The Anti War Movement And The Civil Rights Movement Essay

The Anti War Movement And The Civil Rights Movement Essay

Length: 974 words (2.8 double-spaced pages)

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Looking back in time, one can point out that art has been used in the service of politics. Artists often deploy their work strategically to engage viewers in critical inquiry of social, economic, and political issues that define a particular moment. Multiple movements in our nation’s history such as the Civil Rights Movement, the Anti-War Movement, the Gay Liberation Front, Feminism, Black Power, immigrant rights, and labor movements have tremendously impacted our collective political memory. These issues have given artists many more goals to work towards. Politics is one of many motifs, if not the most important, used by artists to get attention for their work. However, artists sometimes aren’t necessarily trying to challenge or support the prevailing authority. It all depends on what the viewer sees. Regardless, the Declaration of Independence, St. Paul’s Cathedral, and the Ghost Dance all happened to challenge the prevailing authorities of their times.
The Declaration of Independence was signed on July 4, 1776 and announced that the thirteen original colonies became independent sovereign states, breaking free from the British Empire. In 1776, the thirteen colonies were controlled by the British Empire, King George III. By producing the Declaration of Independence, they were challenging the prevailing authority of King George III. At the same time, they were producing their own government, and their own authority. The Declaration of Independence provided inspiration to many “national declarations of independence” throughout the world. Although some may not have fully agreed with it, the overall outcome was very successful. France helped the new nation by aiding with “money and munitions, organizing a coalition against Britain,...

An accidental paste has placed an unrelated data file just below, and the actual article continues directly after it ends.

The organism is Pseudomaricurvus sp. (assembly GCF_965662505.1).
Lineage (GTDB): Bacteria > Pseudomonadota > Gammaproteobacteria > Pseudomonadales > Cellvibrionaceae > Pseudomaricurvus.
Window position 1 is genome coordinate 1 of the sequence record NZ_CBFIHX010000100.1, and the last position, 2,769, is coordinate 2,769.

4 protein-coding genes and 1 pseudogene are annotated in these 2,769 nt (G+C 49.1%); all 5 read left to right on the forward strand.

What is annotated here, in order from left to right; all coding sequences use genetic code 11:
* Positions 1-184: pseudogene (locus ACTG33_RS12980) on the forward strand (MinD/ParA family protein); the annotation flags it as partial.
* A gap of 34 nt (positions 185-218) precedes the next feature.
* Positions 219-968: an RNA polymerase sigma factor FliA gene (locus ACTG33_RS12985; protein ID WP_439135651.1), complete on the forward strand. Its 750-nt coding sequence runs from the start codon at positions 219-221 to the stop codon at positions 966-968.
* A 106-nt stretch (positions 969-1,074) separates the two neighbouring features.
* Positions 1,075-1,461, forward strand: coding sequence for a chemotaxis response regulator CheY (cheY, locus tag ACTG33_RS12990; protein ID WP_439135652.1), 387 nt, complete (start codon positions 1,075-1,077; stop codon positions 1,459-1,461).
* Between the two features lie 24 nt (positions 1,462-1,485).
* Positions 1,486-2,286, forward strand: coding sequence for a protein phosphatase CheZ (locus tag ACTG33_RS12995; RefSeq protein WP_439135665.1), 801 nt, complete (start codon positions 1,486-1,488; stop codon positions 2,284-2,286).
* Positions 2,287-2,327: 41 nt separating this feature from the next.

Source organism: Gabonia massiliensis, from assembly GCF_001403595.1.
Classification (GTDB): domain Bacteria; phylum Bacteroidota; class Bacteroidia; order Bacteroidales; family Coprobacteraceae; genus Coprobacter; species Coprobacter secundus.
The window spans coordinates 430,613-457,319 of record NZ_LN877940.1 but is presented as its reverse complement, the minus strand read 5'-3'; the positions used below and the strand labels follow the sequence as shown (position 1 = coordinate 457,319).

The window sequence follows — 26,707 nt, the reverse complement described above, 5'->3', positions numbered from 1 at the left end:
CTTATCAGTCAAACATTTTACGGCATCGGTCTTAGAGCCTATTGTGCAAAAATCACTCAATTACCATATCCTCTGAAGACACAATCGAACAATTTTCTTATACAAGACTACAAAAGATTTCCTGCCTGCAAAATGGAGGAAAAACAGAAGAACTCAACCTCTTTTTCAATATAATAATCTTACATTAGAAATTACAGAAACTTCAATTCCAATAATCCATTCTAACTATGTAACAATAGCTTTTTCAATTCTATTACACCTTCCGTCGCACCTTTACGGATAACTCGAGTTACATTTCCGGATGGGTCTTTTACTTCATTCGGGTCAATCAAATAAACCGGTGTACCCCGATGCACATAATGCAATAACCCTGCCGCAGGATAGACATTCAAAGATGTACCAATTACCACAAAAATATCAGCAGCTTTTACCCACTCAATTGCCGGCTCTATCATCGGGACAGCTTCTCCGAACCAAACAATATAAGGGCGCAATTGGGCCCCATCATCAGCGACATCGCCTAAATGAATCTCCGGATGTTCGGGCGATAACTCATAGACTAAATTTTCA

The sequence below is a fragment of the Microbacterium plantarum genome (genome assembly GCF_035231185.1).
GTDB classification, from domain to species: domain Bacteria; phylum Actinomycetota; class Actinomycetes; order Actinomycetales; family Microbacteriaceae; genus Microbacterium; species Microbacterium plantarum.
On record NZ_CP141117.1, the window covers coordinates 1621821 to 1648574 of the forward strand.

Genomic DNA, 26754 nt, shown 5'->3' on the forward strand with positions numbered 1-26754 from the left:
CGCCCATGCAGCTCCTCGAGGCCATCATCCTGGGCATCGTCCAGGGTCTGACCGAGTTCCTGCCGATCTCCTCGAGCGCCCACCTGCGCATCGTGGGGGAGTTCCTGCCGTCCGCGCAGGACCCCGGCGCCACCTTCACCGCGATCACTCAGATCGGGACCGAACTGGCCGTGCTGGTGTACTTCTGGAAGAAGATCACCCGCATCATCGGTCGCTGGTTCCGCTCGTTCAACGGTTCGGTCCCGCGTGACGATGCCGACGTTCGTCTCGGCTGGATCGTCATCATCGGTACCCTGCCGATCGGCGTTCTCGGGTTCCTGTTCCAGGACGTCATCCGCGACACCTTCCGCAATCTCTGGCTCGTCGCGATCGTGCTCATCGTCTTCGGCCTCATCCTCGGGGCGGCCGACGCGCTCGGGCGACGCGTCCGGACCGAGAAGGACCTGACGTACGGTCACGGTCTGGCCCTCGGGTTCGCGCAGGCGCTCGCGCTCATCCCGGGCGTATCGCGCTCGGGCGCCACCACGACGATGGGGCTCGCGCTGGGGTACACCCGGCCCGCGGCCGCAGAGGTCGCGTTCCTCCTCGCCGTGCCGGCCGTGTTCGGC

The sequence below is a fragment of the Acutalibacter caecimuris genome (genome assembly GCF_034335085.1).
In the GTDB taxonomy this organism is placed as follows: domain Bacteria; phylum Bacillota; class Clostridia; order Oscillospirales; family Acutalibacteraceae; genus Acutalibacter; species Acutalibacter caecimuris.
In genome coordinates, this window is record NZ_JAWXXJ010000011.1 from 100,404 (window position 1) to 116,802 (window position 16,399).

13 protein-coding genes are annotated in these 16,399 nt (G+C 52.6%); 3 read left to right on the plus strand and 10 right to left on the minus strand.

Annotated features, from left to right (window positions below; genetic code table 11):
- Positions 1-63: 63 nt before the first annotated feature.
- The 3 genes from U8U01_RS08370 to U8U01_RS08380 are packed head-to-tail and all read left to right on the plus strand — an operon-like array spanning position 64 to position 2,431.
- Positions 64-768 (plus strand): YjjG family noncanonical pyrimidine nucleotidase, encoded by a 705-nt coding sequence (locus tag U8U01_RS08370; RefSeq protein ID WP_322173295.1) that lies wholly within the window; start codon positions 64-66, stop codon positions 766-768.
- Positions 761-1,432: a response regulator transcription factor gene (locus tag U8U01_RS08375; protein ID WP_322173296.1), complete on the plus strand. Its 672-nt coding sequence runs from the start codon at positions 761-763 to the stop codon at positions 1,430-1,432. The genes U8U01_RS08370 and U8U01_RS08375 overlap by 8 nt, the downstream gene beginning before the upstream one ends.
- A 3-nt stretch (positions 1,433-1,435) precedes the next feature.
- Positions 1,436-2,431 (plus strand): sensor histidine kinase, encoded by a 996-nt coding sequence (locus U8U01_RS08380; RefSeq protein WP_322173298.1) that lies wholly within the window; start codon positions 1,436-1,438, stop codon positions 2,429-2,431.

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...ted. Leaders learned to use such images to convince their societies of their majesty and ability to rule. Yet, many of these works vary greatly due to the societies in which they were produced.
Art and the politics behind it will challenge the authority, but not always on purpose. Sometimes, when artists create a new work that goes along with the current events, others see the work as a signal to stand up to leaders, or maybe to accept them. However the viewer interprets the work it completely up to them. When multiple people see it as a sign to stand up for what they think should be right or what they believe should be changed, an uproar can break out. The three pieces talked about today are not the only pieces that challenge the prevailing authority. There are many other pieces that have helped shaped not only our government, but many other nations’ governments.

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